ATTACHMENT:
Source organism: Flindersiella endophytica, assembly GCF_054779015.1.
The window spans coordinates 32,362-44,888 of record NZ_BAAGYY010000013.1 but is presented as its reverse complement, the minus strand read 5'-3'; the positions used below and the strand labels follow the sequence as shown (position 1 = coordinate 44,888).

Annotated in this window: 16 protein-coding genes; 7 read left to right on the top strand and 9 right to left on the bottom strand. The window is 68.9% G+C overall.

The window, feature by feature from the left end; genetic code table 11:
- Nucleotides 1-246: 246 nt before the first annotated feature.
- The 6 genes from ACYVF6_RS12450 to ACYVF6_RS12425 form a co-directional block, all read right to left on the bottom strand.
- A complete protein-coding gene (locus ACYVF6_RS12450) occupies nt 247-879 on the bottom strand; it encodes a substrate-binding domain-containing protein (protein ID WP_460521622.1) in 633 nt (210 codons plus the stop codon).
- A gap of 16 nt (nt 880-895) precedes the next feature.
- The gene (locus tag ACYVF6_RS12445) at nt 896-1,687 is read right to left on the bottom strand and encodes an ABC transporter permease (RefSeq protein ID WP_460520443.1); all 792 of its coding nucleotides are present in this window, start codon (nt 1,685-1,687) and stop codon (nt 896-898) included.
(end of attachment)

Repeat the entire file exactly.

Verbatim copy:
Source organism: Flindersiella endophytica, assembly GCF_054779015.1.
The window spans coordinates 32,362-44,888 of record NZ_BAAGYY010000013.1 but is presented as its reverse complement, the minus strand read 5'-3'; the positions used below and the strand labels follow the sequence as shown (position 1 = coordinate 44,888).

Annotated in this window: 16 protein-coding genes; 7 read left to right on the top strand and 9 right to left on the bottom strand. The window is 68.9% G+C overall.

The window, feature by feature from the left end; genetic code table 11:
- Nucleotides 1-246: 246 nt before the first annotated feature.
- The 6 genes from ACYVF6_RS12450 to ACYVF6_RS12425 form a co-directional block, all read right to left on the bottom strand.
- A complete protein-coding gene (locus ACYVF6_RS12450) occupies nt 247-879 on the bottom strand; it encodes a substrate-binding domain-containing protein (protein ID WP_460521622.1) in 633 nt (210 codons plus the stop codon).
- A gap of 16 nt (nt 880-895) precedes the next feature.
- The gene (locus tag ACYVF6_RS12445) at nt 896-1,687 is read right to left on the bottom strand and encodes an ABC transporter permease (RefSeq protein ID WP_460520443.1); all 792 of its coding nucleotides are present in this window, start codon (nt 1,685-1,687) and stop codon (nt 896-898) included.